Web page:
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Jamaican-American journalist and filmmaker Paula Madison called her award-winning documentary Finding Samuel Lowe:  From Harlem to China, “the fulfillment of a longing.” That longing was to find the relatives of her long lost Chinese grandfather, Samuel Lowe. We invite all of Tampa Bay  to see the film and hear her talk about her amazing journey on Wednesday, September 9 at the Museum of Fine Arts, 255 Beach Drive in St Petersburg  at 7:00pm and Thursday, September  10 at the USF School of Music Concert Hall, 3755 West Holly Drive at 7:00pm.

Madison, who is a former NBC Universal executive,  and her two brothers began their  journey  by putting the word out to Jamaican family and friends to help them. They were led to the Haka Conference in Toronto, to beautiful Jamaica, and then to China, where they united with hundreds of Chinese relatives they never imagined existed.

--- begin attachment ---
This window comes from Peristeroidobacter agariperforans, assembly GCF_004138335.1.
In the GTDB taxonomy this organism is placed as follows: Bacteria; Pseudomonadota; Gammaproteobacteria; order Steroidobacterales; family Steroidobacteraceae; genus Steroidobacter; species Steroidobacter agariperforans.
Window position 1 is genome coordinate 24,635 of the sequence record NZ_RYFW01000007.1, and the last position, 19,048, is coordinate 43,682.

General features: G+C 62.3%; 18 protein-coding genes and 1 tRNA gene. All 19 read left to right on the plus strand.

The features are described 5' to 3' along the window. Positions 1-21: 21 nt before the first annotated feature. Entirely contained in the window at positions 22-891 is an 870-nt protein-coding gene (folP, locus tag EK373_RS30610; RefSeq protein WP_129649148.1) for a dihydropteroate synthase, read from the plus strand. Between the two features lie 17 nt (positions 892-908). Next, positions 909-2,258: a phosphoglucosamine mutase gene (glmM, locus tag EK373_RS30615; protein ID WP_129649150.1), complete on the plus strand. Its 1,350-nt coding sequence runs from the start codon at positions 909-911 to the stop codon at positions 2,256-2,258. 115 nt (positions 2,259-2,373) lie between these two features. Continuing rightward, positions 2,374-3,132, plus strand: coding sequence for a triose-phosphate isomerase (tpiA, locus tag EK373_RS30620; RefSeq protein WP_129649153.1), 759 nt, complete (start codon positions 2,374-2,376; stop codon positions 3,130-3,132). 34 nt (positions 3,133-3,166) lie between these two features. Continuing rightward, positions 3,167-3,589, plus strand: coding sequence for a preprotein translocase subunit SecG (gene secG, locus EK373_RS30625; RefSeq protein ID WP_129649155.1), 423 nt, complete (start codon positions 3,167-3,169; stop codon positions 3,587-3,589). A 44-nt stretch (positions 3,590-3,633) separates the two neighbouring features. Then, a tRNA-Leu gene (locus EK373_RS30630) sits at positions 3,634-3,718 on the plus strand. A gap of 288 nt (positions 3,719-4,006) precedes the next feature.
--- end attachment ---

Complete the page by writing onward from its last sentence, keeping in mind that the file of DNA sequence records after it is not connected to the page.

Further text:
” It is a story about love and devotion that transcends time and race,” says Madison, “And it’s a beautiful reflection of the power of family and the interconnectedness of our world.”

The showing of Finding Samuel Lowe is part of  the Your Real Stories second annual Story Days in Tampa Bay storytelling festival. For five days, September 8-12, Story Days will have events around the Tampa Bay region. Stories will be read aloud, sung, danced, examined, exhibited in photographs, heard in poetry, slammed and seen in documentaries.